Well, it’s multiplayer.  There isn’t really anything spectacular going on here.  There’s the standard character progression and unlockable weapons/perks, but for the most part it’s just an average experience.  Even when the game is closing in on a year since release, though, I was still able to find lobbies without a hitch.  So if you’re looking to be entertained for a few hours, you can definitely sink your teeth into the multiplayer and see if it’s for you.


Multiplayer in Spec Ops feels like an afterthought, but is engaging enough to waste a few hours on.


Aside from the wonky squad combat, there are a few other frustrating gameplay mechanics.  Most notably, there isn’t a button to throw back grenades.  Often, you’ll swear the enemies have homing devices on their explosives as they land at your feet no matter where you’re taking cover, so having a counter to that would’ve been nice.  Ammo also feels unnecessarily low at times, but a lighter trigger finger can help conserve ammo.

The biggest problem for me, however, was the checkpoint system.  Some portions have annoyingly long combat sequences, and a death will force you to play those several lengthy parts over.  Perhaps this was the developer’s decision, expecting that the average player will learn to play more cautiously.  But when you’re going through the same area dozens of times just to get tripped up by a stray bullet or lone machine gunner, you’ll be left wishing checkpoints were more frequent.

Notable Extras

The fourth difficulty on Spec Ops: The Line, FUBAR, is unlocked after a playthrough on Suicide Mission.  If you love a challenge, then this will definitely test your patience and tack quite a few hours onto the single player experience.  One positive is that, apart from enemy grenades and a few pathetic squadmate deaths, the game hardly ever feels cheap on FUBAR.  Take your time to plan your attack, and when you’ve finally beaten Chapter 15 on this difficulty you’ll feel like a hardened war vet.  Just be careful though, because there’s a decent chance some of those damn chapters will give you PTSD.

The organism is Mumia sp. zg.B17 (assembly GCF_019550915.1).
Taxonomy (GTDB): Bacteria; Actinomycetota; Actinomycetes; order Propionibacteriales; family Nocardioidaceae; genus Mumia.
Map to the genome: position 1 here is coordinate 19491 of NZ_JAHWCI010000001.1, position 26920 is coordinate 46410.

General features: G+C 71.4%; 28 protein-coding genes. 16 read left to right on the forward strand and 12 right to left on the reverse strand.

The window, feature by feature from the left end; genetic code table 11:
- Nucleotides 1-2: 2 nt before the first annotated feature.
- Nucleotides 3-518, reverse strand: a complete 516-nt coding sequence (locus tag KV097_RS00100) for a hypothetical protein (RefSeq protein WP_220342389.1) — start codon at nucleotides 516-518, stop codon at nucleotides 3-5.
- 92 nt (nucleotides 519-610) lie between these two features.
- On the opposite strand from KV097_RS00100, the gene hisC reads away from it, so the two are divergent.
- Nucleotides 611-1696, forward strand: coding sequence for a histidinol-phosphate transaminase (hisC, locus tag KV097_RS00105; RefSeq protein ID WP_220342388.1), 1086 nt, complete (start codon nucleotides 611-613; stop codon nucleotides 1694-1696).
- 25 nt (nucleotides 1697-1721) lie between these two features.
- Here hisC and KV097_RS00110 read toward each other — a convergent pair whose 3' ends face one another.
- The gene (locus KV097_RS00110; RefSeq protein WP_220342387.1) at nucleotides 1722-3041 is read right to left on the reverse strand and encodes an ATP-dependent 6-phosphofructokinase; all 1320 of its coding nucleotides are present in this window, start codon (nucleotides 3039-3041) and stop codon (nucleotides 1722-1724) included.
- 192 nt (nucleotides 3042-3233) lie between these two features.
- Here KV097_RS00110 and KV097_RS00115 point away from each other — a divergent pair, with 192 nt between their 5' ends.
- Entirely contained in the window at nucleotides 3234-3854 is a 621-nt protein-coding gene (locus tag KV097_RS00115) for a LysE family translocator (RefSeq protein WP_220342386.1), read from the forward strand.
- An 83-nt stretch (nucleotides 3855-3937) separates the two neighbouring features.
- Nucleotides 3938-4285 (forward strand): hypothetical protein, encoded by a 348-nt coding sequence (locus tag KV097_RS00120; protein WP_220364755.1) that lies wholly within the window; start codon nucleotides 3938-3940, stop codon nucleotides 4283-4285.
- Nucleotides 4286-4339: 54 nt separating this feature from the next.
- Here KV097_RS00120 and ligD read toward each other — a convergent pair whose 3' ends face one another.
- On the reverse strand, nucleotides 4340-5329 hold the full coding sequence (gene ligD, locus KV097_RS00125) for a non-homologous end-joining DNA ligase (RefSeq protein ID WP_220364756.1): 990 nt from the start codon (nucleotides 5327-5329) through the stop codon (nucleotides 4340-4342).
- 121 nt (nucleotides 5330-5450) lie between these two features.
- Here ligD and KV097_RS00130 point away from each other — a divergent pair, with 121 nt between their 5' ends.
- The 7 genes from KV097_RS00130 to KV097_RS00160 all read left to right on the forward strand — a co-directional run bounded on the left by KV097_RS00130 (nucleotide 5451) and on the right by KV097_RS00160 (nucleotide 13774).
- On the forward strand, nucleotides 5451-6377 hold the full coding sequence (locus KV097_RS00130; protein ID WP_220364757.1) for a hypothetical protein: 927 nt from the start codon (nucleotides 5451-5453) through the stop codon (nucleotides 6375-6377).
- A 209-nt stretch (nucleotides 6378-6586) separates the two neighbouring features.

Hunting for Intel will be worthwhile, as it gives you a lot of the backstory.

For completionists, there are 23 pieces of intel spread through the 15 chapters.  They don’t require you to scour the surface of the earth to find them, but instead are out in the open for the taking.  I highly suggest listening to the intel, which each contain unique audio that add background to the story.  A few of them are pretty memorable, and one or two at the end are absolutely sobering.

Why It’s Worth a Play

Don’t let the poor squad combat hinder a play of this game.  The entirety can be played single-handedly, only ordering a quick sniper shot every now and again.  The gunplay itself is fun and easy to pick up, but the real star is the narrative.  With the most rewarding single player campaign I’ve ever played in a war shooter, I can’t recommend this experience enough.  A fitting soundtrack adds emotional foundation to cutscenes, while gameplay and gruesome graphics portray the dark realism of warfare with finesse.  Either wait for a Steam sale and grab this half off, or pick up a used copy; Spec Ops: The Line is a game that deserves to be played.